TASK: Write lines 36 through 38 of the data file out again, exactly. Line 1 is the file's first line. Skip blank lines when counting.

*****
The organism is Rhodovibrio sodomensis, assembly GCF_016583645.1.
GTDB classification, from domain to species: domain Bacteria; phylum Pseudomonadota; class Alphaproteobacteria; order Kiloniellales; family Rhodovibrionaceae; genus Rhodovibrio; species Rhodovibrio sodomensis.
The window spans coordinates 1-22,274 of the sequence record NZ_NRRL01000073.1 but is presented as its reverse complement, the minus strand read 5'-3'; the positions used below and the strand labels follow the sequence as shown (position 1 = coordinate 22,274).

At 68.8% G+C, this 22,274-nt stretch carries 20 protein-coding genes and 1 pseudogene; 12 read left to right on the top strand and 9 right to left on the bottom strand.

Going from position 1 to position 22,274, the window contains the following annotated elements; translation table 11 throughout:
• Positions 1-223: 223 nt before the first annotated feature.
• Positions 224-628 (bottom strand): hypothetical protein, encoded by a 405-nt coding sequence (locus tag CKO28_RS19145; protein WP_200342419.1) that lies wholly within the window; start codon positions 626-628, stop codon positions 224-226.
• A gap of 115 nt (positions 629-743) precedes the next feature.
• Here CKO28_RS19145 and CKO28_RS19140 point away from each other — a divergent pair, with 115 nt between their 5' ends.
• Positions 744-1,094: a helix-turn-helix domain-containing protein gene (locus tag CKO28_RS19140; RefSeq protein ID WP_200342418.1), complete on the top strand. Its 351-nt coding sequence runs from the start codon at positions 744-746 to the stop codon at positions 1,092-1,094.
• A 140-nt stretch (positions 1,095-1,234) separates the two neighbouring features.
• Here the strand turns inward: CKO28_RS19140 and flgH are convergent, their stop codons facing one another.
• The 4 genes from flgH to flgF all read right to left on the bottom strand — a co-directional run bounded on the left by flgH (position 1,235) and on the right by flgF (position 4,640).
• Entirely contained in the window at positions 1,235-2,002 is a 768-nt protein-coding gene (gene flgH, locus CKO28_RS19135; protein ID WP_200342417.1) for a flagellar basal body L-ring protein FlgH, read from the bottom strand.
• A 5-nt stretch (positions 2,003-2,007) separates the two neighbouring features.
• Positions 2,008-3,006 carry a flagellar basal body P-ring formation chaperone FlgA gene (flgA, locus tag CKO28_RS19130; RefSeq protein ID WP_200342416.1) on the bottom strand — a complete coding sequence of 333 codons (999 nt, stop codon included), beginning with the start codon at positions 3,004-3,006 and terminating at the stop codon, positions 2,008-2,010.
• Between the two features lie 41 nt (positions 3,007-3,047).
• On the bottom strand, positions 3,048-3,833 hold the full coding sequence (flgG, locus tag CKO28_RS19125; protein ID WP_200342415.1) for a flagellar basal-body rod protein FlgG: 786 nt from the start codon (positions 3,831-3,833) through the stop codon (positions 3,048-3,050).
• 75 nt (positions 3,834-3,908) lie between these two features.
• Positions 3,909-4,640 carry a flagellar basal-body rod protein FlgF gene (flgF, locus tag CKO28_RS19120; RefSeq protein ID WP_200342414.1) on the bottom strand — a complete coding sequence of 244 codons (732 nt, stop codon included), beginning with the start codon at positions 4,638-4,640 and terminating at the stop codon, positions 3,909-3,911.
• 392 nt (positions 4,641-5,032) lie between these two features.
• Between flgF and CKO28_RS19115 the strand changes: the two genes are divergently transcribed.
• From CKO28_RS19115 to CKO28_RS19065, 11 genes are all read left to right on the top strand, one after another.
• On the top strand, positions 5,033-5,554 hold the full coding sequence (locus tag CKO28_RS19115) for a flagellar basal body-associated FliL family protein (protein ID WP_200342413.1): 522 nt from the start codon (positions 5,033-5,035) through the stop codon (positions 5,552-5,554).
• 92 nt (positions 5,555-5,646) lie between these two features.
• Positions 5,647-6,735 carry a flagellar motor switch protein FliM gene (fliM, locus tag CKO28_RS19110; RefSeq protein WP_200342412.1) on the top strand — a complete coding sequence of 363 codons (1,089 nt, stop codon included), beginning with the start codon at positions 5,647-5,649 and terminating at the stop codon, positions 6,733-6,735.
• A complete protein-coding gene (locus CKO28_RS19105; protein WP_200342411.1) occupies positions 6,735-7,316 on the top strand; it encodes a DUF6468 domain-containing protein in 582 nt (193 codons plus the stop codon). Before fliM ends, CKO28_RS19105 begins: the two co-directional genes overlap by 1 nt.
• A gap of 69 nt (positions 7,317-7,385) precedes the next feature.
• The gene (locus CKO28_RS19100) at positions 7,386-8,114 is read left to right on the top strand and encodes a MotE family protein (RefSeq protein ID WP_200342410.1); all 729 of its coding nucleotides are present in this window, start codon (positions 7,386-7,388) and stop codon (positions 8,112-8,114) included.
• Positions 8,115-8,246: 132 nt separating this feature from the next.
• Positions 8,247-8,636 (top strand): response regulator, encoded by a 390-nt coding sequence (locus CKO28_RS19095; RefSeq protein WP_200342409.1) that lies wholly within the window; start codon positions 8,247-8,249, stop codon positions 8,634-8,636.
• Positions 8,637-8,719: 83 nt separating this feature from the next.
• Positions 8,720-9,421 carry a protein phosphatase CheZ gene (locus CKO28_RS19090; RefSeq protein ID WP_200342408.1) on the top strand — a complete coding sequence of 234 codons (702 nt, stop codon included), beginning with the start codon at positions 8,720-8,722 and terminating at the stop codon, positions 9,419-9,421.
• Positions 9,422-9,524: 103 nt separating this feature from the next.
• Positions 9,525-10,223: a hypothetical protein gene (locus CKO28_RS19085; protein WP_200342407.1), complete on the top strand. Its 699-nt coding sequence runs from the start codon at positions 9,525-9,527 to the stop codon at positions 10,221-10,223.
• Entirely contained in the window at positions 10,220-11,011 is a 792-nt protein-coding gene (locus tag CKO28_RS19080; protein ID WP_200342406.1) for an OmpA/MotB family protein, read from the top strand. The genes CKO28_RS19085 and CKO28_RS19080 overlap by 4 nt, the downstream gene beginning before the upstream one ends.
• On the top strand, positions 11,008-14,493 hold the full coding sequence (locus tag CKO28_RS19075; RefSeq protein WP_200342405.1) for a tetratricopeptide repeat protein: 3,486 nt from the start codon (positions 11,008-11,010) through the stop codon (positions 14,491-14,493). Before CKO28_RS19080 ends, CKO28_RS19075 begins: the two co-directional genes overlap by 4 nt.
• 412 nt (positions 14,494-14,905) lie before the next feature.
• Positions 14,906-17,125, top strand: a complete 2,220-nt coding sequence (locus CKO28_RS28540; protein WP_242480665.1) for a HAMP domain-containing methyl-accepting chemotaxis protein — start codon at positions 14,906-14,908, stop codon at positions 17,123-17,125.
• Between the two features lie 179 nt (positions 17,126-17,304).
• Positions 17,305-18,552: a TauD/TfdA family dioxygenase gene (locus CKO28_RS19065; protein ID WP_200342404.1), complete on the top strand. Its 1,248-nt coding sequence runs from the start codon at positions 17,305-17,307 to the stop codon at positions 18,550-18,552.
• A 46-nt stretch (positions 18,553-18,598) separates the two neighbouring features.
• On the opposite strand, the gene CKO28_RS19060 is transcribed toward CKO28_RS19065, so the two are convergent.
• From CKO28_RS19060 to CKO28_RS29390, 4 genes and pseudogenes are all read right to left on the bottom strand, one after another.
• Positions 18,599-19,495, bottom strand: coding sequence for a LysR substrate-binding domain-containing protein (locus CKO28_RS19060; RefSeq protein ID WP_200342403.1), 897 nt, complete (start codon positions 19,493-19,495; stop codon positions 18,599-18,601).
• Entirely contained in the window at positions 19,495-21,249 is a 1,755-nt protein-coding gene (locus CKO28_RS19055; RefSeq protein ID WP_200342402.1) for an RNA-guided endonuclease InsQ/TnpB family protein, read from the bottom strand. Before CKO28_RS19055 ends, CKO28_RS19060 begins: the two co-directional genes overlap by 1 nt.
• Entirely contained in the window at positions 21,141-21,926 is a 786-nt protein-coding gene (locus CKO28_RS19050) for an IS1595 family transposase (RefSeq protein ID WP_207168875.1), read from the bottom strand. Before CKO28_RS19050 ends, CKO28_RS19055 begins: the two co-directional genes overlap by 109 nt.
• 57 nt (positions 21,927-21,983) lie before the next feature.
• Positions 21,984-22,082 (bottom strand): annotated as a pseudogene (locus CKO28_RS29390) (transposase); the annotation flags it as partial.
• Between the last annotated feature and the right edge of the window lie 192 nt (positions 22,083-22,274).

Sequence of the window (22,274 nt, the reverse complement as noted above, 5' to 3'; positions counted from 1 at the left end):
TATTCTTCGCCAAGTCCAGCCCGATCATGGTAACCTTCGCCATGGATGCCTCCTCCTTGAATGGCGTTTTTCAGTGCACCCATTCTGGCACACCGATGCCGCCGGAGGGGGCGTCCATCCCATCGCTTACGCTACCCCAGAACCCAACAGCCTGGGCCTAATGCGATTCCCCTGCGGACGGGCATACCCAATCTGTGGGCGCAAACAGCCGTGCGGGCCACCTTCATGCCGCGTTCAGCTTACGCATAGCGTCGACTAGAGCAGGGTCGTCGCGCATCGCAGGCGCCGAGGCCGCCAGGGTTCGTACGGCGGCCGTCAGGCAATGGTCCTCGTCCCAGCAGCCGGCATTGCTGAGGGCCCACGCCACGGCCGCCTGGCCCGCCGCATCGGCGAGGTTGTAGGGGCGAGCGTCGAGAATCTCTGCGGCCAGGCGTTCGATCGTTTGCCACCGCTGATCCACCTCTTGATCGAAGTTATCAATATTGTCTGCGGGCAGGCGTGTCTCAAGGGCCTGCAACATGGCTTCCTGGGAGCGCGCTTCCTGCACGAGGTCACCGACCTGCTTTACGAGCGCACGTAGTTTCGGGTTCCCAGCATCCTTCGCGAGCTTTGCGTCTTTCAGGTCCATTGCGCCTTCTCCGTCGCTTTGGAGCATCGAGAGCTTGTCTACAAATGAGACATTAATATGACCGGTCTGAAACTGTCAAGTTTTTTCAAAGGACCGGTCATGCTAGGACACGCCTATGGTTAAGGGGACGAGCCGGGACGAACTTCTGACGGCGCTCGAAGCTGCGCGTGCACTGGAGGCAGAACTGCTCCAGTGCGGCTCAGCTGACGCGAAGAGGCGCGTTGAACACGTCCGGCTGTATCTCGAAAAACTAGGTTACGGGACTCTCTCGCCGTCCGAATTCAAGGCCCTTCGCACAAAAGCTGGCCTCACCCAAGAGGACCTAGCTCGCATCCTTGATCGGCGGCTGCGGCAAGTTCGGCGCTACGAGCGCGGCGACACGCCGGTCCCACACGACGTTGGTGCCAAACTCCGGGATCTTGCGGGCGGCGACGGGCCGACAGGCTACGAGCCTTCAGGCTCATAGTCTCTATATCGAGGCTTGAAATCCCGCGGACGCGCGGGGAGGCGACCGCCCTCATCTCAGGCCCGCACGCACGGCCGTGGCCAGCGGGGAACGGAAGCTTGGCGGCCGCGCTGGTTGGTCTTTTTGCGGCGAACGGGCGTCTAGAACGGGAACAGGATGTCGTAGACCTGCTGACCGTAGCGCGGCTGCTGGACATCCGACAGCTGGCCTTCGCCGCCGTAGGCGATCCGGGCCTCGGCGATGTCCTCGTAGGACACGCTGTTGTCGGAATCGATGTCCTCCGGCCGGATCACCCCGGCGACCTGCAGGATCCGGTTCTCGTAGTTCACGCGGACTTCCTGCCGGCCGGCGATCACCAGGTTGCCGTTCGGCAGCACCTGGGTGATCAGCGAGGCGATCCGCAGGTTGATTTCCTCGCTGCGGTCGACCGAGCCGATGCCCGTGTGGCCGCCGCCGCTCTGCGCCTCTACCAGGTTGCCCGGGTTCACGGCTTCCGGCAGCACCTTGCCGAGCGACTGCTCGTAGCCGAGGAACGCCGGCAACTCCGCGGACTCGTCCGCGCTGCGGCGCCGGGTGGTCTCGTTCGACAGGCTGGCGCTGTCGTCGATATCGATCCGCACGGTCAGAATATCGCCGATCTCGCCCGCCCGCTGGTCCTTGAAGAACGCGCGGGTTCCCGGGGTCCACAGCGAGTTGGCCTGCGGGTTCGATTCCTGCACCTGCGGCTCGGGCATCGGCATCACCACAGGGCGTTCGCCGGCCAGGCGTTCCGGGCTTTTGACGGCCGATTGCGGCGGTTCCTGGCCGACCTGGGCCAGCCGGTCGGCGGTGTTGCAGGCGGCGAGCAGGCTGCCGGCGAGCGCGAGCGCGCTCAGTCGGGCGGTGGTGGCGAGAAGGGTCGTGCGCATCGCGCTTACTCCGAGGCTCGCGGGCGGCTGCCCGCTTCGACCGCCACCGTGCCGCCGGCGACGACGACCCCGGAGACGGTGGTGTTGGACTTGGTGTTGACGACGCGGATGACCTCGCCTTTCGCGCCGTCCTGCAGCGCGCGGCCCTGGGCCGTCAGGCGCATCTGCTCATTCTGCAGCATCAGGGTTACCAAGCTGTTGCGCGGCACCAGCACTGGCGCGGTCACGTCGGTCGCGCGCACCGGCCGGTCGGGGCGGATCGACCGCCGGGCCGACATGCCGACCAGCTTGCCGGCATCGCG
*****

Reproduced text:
• Entirely contained in the window at positions 10,220-11,011 is a 792-nt protein-coding gene (locus tag CKO28_RS19080; protein ID WP_200342406.1) for an OmpA/MotB family protein, read from the top strand. The genes CKO28_RS19085 and CKO28_RS19080 overlap by 4 nt, the downstream gene beginning before the upstream one ends.
• On the top strand, positions 11,008-14,493 hold the full coding sequence (locus tag CKO28_RS19075; RefSeq protein WP_200342405.1) for a tetratricopeptide repeat protein: 3,486 nt from the start codon (positions 11,008-11,010) through the stop codon (positions 14,491-14,493). Before CKO28_RS19080 ends, CKO28_RS19075 begins: the two co-directional genes overlap by 4 nt.
• 412 nt (positions 14,494-14,905) lie before the next feature.